“One Acetiminophen every 4 days increases the risk of kidney failure 4.4 times and one Ibuprophen every 4 days increases the risk of kidney disease 8.8 times.”

by Michael Tereo, D.C.

In the beginning, there is a little stiffness in the neck or lower back, generally thought of as an annoyance that is to soon go away. Then you notice that getting up in the
morning, or towards the evening, the stiffness is accompanied with some pain. Osteoarthritis is sneaky that way. It begins gradually and can progress to become
quite debilitating.  Osteoarthritis affects more than 50 million Americans and
represents what is known as a degenerative joint disease.

The most common symptoms associated with this degeneration are pain, inflammation, and limited movement of the joints. Not only are humans affected by
osteoarthritis but so are all animals with a boney skeleton. Birds, reptiles, even whales have been shown to have the effects of osteoarthritis!  Osteoarthritis is a gradual
breakdown of the articular cartilage which lines the ends of the bones in a joint. The joints in the neck, low back, hips, knees, and thumbs are the most commonly affected.
There are numerous causes of osteoarthritis; malalignment of a joint leading to structural instability, nutritional deficiencies, and obesity are a few examples.

For whatever reason, the smooth, Teflon-like coatings on the bones in the joints called articular cartilage begins to break down and dry out. This progressive wearing out of
a joint leads to the pain, inflammation, loss of movement, and sometimes a “crunchy” sound present with movement, called crepitus.  Standard medical treatment for osteoarthritis is palliative in nature. The two most common drugs prescribed fall
into two categories; Acetaminophen and Nonsteroidal anti-inflammatories (NSAID). Both of these are commonly found at every drug store. Also used, but to a lesser degree are the corticosteroids.

Acetaminophens are Tylenol, Datril, and Liquiprin. These drugs are excellent at covering the pain and at helping to lower a fever. The NSAIDs are Advil, Aleve, Excedrin-IB, and Motrin. NSAIDs also are very effective in tricking the body into feeling no pain and can also reduce inflammation. Sounds like the perfect solution, doesn’t it?

Now the bad news. Acetominophens taken for a period of time can lead to kidney and liver damage, especially if taken on an empty stomach or if alcohol is regularly
consumed. Osteoporosis has also been linked to long term usage of these drugs.
The NSAIDs decrease inflammation by blocking the production of a hormone-like substance normally found in the body called prostaglandins. Prostaglandins play a
role in the regulation of blood pressure, blood clotting, kidney function, the secretion of gastric acid, and for keeping the articular cartilage lubricated. As you can see,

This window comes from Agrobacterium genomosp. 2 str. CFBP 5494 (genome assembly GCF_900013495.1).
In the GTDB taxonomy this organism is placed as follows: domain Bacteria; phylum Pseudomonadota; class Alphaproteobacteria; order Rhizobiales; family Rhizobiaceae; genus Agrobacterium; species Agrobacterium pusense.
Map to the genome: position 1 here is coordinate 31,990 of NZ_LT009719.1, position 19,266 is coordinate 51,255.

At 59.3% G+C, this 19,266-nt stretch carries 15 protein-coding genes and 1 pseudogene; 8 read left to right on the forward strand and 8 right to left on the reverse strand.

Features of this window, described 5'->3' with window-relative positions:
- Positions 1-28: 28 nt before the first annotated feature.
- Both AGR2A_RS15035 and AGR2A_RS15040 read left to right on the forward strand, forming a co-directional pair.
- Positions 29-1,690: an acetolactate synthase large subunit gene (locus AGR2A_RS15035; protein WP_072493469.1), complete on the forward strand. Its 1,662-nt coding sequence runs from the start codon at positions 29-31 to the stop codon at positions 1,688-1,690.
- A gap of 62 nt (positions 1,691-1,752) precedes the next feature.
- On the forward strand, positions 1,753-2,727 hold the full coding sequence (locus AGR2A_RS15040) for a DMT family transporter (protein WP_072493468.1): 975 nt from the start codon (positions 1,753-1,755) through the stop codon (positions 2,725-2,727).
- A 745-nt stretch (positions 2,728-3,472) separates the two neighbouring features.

there are many potential side effects to using these drugs.  Also, because these medications mask the symptoms of osteoarthritis so well, generally a person will overuse a joint causing further breakdown.

Sometimes corticosteroids are used when the other types of medication “fail” to control inflammation.  Prednisone and cortisone are the two most common corticosteroids used. They are great at reducing inflammation, but they have some
serious side effects such as depressing the immune system, thinning the bones, increasing the risk of bone fracture, and impairing wound healing. When taken at high doses for a long period of time can cause hypertension, diabetes, osteoporosis, and even mental disturbances.  Yikes!!! What can be done to help this condition?  According to R.A.N.D. researcher Ian Coulter, Ph.D., persons over 75 years of age receiving chiropractic care report a 29% improvement in over all health, spend less
time in hospitals, and suffer fewer symptoms from arthritis.

In 1994 The United States Agency for Health Care Policy Research concluded that relief of lower back pain can be accomplished most safely with spinal manipulation.
Jason Theodosakis, M.D. researched the usage of glucosamine sulfate and chondroitin sulfate to help reconstruct the dehydrated articular cartilage associated with osteoarthritis. According to Dr. Theodosakis, these nutrients used in conjunction with exercise and diet have helped turn around many osteoarthritic conditions. He even claims a cure!

There is much research in the field of anti-oxidant therapy, exercise, and many other topics as having a positive effect on osteoarthritis. When it comes down to it, the best treatment is prevention. Like regularly changing the oil in your car to prevent break down, proactive measures such as a diet low in fat and high in fiber, moderate exercise, nutritional supplementation, and perhaps chiropractic health care will all go hand-in-hand in maintaining optimum health. It is never too late to adopt a healthful life style.

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